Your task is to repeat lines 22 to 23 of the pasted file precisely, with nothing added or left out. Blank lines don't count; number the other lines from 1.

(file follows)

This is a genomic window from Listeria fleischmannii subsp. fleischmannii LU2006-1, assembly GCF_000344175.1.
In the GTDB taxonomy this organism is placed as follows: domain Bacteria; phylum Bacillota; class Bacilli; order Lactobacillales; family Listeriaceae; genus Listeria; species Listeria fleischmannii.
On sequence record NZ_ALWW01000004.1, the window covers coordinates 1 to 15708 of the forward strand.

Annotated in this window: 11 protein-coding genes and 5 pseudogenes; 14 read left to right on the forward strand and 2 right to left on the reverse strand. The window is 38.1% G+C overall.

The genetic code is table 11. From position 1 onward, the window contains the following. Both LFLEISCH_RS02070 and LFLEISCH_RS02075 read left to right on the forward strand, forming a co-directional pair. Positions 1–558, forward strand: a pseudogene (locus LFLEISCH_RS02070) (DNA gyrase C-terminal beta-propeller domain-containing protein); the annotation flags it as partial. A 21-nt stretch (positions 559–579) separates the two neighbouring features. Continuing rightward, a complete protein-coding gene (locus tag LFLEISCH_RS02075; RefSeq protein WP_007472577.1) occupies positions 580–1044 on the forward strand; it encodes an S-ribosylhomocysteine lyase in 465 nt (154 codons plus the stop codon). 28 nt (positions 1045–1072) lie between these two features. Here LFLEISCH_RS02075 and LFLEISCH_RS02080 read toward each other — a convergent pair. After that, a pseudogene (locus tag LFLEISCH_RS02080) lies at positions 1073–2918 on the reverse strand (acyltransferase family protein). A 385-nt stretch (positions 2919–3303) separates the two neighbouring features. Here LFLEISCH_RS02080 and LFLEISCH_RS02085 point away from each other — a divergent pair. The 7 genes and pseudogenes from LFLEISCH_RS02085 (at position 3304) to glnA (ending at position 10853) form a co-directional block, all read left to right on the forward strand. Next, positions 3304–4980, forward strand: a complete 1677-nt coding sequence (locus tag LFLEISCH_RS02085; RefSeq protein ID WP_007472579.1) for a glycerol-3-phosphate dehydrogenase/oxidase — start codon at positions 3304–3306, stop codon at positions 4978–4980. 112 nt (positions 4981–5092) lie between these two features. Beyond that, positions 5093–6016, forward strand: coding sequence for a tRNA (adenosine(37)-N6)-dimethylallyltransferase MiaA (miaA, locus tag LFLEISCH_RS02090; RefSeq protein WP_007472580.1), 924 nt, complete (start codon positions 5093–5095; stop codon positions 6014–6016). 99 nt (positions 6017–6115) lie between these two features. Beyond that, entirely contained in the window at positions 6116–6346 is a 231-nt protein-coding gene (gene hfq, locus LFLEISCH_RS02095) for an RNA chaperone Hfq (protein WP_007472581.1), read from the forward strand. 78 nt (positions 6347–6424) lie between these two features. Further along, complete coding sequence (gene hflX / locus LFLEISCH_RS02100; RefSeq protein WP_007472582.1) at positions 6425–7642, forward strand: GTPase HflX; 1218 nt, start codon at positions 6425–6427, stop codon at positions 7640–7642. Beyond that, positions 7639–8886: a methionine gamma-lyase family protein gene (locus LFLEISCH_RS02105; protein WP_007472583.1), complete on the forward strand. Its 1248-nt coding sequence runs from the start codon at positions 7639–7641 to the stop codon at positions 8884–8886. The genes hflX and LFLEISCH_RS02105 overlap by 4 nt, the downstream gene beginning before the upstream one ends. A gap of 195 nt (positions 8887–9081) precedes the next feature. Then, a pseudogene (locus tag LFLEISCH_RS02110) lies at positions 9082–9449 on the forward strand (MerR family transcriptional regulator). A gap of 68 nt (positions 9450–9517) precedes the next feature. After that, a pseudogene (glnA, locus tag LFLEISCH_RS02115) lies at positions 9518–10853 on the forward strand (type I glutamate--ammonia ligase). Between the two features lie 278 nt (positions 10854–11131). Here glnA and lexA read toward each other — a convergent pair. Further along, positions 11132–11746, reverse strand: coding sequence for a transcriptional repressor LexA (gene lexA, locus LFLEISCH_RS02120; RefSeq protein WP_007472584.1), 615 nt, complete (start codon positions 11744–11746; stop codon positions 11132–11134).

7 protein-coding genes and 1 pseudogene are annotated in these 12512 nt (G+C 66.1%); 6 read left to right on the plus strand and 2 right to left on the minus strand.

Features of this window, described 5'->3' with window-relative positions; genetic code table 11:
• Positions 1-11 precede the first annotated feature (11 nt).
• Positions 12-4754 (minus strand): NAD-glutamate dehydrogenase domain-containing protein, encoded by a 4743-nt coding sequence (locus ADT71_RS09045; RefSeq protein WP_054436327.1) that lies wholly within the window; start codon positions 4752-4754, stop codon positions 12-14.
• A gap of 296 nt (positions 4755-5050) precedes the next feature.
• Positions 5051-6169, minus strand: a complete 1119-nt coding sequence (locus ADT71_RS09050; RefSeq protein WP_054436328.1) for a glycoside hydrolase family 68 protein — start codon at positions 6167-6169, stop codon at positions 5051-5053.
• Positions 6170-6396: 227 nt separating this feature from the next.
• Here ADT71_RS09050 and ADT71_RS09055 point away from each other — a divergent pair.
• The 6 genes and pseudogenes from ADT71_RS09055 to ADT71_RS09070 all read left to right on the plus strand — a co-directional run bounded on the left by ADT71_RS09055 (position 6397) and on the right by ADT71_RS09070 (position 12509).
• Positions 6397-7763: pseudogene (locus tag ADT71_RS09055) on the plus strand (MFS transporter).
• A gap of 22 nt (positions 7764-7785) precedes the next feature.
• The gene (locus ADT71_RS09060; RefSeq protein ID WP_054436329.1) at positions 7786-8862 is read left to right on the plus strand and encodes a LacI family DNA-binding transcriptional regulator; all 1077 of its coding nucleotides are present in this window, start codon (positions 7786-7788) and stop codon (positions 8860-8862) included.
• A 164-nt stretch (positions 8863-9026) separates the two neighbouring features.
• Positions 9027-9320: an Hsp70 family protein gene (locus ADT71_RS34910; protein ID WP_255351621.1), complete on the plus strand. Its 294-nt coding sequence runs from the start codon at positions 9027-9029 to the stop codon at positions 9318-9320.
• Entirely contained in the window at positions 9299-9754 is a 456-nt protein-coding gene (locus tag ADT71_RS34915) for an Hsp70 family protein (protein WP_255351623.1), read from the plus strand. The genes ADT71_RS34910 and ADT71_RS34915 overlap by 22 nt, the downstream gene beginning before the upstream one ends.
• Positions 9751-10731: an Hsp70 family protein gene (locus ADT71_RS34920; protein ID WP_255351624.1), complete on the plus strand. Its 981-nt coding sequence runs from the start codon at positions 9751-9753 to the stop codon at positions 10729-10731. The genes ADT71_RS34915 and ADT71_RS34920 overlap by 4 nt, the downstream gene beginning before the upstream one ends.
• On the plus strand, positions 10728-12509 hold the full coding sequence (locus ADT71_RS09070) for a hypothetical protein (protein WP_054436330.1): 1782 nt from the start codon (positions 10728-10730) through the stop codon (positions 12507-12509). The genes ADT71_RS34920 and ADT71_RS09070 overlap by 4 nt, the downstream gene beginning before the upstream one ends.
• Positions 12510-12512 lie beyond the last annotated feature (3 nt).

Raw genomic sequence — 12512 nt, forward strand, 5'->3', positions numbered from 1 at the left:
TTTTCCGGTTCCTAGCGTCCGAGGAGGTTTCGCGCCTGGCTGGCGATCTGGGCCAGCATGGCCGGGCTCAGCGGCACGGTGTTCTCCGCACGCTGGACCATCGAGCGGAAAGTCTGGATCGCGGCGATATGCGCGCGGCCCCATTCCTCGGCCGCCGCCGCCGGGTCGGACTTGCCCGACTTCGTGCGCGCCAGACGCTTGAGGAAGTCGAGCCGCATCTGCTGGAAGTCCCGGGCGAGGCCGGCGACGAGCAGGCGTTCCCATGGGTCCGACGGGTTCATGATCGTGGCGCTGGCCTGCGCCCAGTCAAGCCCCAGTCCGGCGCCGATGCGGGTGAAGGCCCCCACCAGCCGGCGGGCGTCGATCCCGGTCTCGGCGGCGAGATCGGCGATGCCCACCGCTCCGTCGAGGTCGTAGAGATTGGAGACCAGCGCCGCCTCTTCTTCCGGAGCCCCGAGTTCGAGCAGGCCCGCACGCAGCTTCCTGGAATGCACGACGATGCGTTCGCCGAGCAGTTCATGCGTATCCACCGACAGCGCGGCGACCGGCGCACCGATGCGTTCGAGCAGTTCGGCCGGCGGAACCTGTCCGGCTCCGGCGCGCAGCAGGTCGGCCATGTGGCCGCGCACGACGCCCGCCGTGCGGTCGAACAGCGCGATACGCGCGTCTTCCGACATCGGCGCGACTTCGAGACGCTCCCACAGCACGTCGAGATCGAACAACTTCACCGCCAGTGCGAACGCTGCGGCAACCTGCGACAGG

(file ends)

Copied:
• On the plus strand, positions 10728-12509 hold the full coding sequence (locus ADT71_RS09070) for a hypothetical protein (protein WP_054436330.1): 1782 nt from the start codon (positions 10728-10730) through the stop codon (positions 12507-12509). The genes ADT71_RS34920 and ADT71_RS09070 overlap by 4 nt, the downstream gene beginning before the upstream one ends.
• Positions 12510-12512 lie beyond the last annotated feature (3 nt).